If you think that killer plagues and superbacteria are the stuff of horror movies alone, you may need to think again. Overuse and misuse of antibiotics have promoted the proliferation of antibiotic-resistant organisms. Antibiotics commonly used to kill pathogenic bacteria are now becoming ineffective and opening the way for potentially real and imminent danger.

When Alexander Fleming first discovered penicillin in 1929, it was touted as a miracle drug, and at the time it was. After antibiotics became common, once-fatal infections became only minor inconveniences. But now it appears that bacteria, the target of antibiotics, are fighting back by developing resistance to the drugs that once killed them. In order to grasp how this has occurred, we need to understand a little more about both antibiotics and bacteria.

Antibiotics and Bacteria

Antibiotic literally means against life. Antibiotics are natural substances, compounds made by living organisms, which either kill or inhibit the growth or production of bacteria. The antibiotics we take when we are ill are manufactured. They have been altered or synthesized in order to enhance their potency or increase the range of the species they affect. Some antibiotics, such as tetracycline, interfere with the production of new bacteria by binding to ribosomes and thereby preventing them from manufacturing proteins. Others, among them penicillin, obstruct the synthesis of cell walls. Whatever their mode of operation, antibiotics hinder the proliferation of bacteria and allow the human immune system to overcome any remaining organisms.

Bacteria are complex one-celled organisms. Contrary to popular belief, most bacteria are necessary and beneficial. Beneficial bacteria aid digestion, decompose dead organisms, and often protect us from an invasion of harmful bacteria.

Genomic or chromosomal DNA in bacteria is in the form of a continuous strand. This circular DNA is located in a nucleoid.1 A plasmid, another form of DNA, is an extra-chromosomal self-replicating structure found in bacteria cells. Plasmids, which carry genes for a variety of functions not essential for cell growth and normal survival, can be thought of as mini-chromosomes.

Compared with genomic DNA, which may contain 4 million base pairs, plasmids are small -they contain only 1,000 to 25,000 base pairs. A bacterial cell may contain one plasmid, many copies of the same plasmid, several different kinds of plasmids, or no plasmids. It is generally believed that DNA in plasmids helps bacterial cells to overcome the various stresses in their environment. One such survival mechanism is a gene or several genes for antibiotic resistance. Plasmids also may carry genes for virulence. For example, the severe food-borne disease caused by a strain of E. coli is a plasmid-based illness.

Reproducing and Exchanging Genetic Material

As bacteria usually reproduce through binary fission, or splitting to form two identical daughter cells, there is no recombination of DNA. However, many bacteria do exchange and then recombine genetic information through transformation, transduction, or conjugation. All three techniques have been exploited by specialists involved in the genetic engineering revolution.

When a bacterium (donor) dies, the cell ruptures (lyses) and thereby sets the cellular material free in the environment. Fragments of this naked DNA are then absorbed by recipient (host) bacteria, which incorporate and recombine it with their own. This process, known as transformation, has been exploited to produce such transgenic organisms as cows or plants that contain functional human genes.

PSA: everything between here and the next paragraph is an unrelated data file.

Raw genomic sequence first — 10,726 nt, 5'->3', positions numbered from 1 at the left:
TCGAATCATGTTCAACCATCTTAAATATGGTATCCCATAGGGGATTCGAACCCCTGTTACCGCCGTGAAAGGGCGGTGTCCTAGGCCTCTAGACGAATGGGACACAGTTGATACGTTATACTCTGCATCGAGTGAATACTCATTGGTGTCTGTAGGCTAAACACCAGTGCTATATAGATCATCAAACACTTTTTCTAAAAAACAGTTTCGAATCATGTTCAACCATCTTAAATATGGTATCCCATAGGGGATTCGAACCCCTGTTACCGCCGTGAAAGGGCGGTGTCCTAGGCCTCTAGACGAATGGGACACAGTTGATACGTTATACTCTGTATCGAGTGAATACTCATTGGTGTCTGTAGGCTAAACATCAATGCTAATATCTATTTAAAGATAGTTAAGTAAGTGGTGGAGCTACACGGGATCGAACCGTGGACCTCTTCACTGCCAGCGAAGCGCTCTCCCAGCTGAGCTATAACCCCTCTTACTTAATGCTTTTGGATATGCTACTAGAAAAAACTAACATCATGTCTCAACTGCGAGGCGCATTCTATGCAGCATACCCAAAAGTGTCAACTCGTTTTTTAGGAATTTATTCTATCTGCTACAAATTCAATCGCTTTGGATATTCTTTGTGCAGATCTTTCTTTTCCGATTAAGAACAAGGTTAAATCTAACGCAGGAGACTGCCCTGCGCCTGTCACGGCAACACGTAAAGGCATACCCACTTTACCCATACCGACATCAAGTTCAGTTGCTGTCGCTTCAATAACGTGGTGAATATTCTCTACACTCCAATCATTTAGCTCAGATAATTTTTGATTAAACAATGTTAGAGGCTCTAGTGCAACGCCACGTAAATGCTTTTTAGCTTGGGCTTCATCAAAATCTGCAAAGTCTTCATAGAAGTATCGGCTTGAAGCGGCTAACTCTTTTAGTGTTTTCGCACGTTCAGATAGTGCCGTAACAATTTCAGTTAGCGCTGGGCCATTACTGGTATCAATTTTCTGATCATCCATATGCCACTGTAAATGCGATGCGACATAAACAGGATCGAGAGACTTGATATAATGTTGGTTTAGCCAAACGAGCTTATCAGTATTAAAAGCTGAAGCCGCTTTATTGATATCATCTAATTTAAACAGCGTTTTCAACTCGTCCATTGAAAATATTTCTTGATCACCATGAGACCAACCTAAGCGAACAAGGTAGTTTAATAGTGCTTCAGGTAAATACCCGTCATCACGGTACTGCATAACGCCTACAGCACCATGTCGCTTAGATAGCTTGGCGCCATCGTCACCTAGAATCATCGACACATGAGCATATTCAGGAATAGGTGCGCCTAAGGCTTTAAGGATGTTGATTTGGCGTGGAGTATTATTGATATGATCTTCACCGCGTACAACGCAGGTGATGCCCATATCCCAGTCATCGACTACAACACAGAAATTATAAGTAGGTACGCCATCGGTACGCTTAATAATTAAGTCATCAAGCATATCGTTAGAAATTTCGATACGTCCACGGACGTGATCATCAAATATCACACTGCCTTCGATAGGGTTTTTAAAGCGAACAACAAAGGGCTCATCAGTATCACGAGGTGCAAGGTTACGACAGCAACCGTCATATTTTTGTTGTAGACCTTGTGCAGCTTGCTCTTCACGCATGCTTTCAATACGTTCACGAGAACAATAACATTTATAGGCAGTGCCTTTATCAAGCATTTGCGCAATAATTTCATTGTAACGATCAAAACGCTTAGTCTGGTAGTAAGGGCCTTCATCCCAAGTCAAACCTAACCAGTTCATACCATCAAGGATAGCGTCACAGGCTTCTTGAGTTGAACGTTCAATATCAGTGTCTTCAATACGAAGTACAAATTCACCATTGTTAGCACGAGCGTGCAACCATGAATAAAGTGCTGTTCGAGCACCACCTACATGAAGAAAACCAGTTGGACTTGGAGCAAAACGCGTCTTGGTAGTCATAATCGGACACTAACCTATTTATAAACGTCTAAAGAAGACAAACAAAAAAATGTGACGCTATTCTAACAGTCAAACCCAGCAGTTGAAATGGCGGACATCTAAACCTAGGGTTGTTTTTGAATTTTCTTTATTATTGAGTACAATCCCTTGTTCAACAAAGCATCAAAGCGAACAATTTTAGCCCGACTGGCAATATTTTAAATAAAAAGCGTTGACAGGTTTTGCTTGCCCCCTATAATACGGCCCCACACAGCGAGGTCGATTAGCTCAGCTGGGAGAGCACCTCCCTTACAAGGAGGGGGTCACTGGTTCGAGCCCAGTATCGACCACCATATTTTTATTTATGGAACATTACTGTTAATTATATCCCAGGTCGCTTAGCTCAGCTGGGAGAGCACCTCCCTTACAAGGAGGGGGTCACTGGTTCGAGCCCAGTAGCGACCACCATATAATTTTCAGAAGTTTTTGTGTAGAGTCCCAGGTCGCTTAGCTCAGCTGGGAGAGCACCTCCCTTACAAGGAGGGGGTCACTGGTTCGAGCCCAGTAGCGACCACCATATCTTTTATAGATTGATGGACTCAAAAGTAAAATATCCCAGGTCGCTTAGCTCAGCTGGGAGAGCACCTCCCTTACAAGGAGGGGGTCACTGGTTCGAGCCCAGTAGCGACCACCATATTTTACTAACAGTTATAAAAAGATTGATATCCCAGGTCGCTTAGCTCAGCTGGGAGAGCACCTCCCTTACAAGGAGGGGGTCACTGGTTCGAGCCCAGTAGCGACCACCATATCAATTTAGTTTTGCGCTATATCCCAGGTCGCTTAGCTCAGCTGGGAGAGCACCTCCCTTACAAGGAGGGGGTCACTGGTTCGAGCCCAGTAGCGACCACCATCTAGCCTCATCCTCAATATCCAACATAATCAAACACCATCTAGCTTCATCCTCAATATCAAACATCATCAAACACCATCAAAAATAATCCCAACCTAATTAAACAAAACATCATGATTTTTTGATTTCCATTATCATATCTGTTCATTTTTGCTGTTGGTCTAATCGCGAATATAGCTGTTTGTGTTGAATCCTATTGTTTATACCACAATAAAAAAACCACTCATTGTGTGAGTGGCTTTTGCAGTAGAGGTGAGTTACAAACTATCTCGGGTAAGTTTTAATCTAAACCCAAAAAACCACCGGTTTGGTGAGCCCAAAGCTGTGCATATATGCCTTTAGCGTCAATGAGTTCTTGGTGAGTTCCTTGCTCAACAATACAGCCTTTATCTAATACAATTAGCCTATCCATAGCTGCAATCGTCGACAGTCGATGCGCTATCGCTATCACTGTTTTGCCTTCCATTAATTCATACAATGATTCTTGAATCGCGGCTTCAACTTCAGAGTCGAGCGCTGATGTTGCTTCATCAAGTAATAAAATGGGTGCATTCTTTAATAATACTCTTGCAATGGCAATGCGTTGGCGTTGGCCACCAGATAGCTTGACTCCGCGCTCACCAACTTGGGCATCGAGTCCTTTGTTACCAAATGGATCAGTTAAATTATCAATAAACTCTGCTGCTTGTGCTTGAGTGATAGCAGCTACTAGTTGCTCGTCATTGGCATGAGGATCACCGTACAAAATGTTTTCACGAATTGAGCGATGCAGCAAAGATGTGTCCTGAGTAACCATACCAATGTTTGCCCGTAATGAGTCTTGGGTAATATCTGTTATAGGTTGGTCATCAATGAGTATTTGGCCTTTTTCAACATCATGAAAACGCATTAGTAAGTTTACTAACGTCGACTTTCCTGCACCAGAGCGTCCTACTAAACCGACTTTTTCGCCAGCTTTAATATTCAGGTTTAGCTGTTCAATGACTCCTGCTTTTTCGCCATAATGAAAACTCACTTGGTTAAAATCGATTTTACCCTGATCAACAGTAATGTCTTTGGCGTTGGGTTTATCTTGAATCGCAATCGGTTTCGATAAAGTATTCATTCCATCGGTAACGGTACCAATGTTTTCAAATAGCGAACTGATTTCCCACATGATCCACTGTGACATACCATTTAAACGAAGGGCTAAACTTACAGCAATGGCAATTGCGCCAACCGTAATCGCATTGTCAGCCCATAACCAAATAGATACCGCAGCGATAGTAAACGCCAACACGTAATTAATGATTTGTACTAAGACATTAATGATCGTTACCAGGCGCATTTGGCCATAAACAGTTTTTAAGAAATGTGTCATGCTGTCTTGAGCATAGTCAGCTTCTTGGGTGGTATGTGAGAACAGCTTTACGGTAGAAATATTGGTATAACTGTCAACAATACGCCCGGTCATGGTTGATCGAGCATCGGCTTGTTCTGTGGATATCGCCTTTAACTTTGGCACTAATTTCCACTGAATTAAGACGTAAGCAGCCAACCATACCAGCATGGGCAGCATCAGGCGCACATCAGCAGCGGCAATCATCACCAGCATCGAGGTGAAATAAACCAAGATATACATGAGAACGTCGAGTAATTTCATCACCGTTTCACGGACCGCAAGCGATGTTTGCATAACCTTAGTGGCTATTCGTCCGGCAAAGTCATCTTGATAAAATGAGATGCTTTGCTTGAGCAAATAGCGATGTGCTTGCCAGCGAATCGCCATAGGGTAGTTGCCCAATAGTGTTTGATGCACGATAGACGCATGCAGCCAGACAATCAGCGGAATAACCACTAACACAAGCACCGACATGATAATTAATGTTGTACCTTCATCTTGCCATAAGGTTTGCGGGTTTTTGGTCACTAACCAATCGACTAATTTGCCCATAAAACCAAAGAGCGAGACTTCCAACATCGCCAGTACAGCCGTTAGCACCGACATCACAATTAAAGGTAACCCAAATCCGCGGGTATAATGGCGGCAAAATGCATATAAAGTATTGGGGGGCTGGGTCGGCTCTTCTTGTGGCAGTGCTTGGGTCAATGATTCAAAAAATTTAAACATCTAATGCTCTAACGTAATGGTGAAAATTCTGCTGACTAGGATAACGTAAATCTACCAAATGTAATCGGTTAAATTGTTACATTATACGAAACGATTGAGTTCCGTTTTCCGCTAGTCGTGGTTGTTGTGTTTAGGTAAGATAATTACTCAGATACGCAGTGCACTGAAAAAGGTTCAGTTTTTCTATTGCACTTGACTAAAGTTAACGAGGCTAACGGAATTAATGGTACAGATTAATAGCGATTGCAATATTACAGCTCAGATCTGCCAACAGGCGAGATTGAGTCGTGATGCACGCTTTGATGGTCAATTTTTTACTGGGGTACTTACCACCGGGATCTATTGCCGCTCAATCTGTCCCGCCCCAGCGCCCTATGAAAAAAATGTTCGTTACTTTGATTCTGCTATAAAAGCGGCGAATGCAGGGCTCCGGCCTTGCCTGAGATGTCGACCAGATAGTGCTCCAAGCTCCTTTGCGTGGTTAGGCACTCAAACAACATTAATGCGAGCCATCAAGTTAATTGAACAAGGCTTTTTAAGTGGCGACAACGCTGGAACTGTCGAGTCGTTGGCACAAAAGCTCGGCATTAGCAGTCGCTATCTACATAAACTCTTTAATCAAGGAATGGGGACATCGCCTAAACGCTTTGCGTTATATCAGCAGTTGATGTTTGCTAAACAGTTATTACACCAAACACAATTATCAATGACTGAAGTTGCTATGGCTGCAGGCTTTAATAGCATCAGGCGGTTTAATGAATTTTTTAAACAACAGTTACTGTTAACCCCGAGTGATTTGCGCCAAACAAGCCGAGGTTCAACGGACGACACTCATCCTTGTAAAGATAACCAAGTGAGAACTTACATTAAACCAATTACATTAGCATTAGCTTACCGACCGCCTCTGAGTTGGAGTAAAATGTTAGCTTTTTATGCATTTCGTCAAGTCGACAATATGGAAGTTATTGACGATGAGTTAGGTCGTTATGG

The second method of recombination is transduction, or the exchange of genetic material by a viral carrier. Viruses that invade bacteria are called bacteriophages, or just phages by most scientists. When a phage infects a bacterium, it injects its own DNA, which then takes over the host’s metabolism and turns it into a small factory capable of assembling more phages. After it has produced a sufficient number of viruses, the cell lyses and the new phages are released and begin to infect more bacteria. If some of the host DNA is incorporated into a phage during the assembly process, an extremely rare occurrence, the defective phage still can bind to and inject its DNA into a host cell. However, it does not carry the virus’ genetic material and so cannot infect the cell. Thus it is no more than a mode of transport for DNA from one bacterium into another. As in transformation, the new DNA can be recombined with that of the host.

In the 1950s, scientists observed a third form of recombination: conjugation. This form of exchange features bacteria that are connected to each other through a tube or bridge. Donor cells carry fertility (or sex) plasmids, which allow the cell to synthesize long, thin hollow tubes called pili. The “sticky” pili bond to the cell walls of the recipient cell, and the two cells become united. A special enzyme then cuts a strand of the donor DNA, which is then transferred. Sometimes an entire chromosome is transferred and then recombined in the recipient cell. Bacteria also exchange plasmids through the conjugation bridge. This exchange is rapid and efficient. Not only do exchanges take place among bacteria of the same species, but they also cross species lines and even occur between bacteria and eukaryotic (plant and animal) cells.

Resistant Genes and Antibiotic Abuse

Resistant genes work in several ways. Certain genes prevent destruction by producing enzymes that either degrade antibiotics or alter them chemically so that they become ineffective. Another gene helps the bacteria replace the receptor site for the antibiotic, thereby preventing it from binding to the bacteria. And yet a third gene can be used to manufacture a pump that removes the antibiotic from the cell.

When antibiotics are taken, the bacterial cells that are susceptible to the drug die. But some cells may survive. Those cells then reproduce and pass on that resistance to the daughter cells. This often happens when too little of a drug is used or if it is not taken over a long-enough period. If patients do not take enough of their prescribed medication or stop taking it after a few days, they are promoting resistance. Another problem is that non-life-threatening illnesses, such as acne and chronic ear infections, often are treated with low doses of antibiotics over a long period of time. This practice also aids the development of resistant genes.